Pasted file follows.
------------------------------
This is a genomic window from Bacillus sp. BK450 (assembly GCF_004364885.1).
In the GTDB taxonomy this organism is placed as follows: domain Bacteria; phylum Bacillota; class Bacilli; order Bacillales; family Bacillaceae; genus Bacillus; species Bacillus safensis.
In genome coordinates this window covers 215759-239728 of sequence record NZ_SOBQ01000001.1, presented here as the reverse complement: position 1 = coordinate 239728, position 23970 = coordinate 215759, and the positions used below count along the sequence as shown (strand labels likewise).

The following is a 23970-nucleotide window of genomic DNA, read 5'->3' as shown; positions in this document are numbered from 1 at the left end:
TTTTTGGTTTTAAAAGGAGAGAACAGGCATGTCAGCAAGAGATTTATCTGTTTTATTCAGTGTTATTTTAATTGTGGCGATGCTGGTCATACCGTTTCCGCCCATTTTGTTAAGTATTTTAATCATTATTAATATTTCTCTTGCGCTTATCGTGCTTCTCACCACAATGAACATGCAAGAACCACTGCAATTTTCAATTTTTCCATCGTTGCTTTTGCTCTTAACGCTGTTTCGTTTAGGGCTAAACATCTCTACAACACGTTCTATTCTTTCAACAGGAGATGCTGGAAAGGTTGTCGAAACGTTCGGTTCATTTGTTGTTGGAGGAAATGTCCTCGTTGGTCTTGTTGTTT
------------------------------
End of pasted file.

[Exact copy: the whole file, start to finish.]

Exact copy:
This is a genomic window from Bacillus sp. BK450 (assembly GCF_004364885.1).
In the GTDB taxonomy this organism is placed as follows: domain Bacteria; phylum Bacillota; class Bacilli; order Bacillales; family Bacillaceae; genus Bacillus; species Bacillus safensis.
In genome coordinates this window covers 215759-239728 of sequence record NZ_SOBQ01000001.1, presented here as the reverse complement: position 1 = coordinate 239728, position 23970 = coordinate 215759, and the positions used below count along the sequence as shown (strand labels likewise).

The following is a 23970-nucleotide window of genomic DNA, read 5'->3' as shown; positions in this document are numbered from 1 at the left end:
TTTTTGGTTTTAAAAGGAGAGAACAGGCATGTCAGCAAGAGATTTATCTGTTTTATTCAGTGTTATTTTAATTGTGGCGATGCTGGTCATACCGTTTCCGCCCATTTTGTTAAGTATTTTAATCATTATTAATATTTCTCTTGCGCTTATCGTGCTTCTCACCACAATGAACATGCAAGAACCACTGCAATTTTCAATTTTTCCATCGTTGCTTTTGCTCTTAACGCTGTTTCGTTTAGGGCTAAACATCTCTACAACACGTTCTATTCTTTCAACAGGAGATGCTGGAAAGGTTGTCGAAACGTTCGGTTCATTTGTTGTTGGAGGAAATGTCCTCGTTGGTCTTGTTGTTT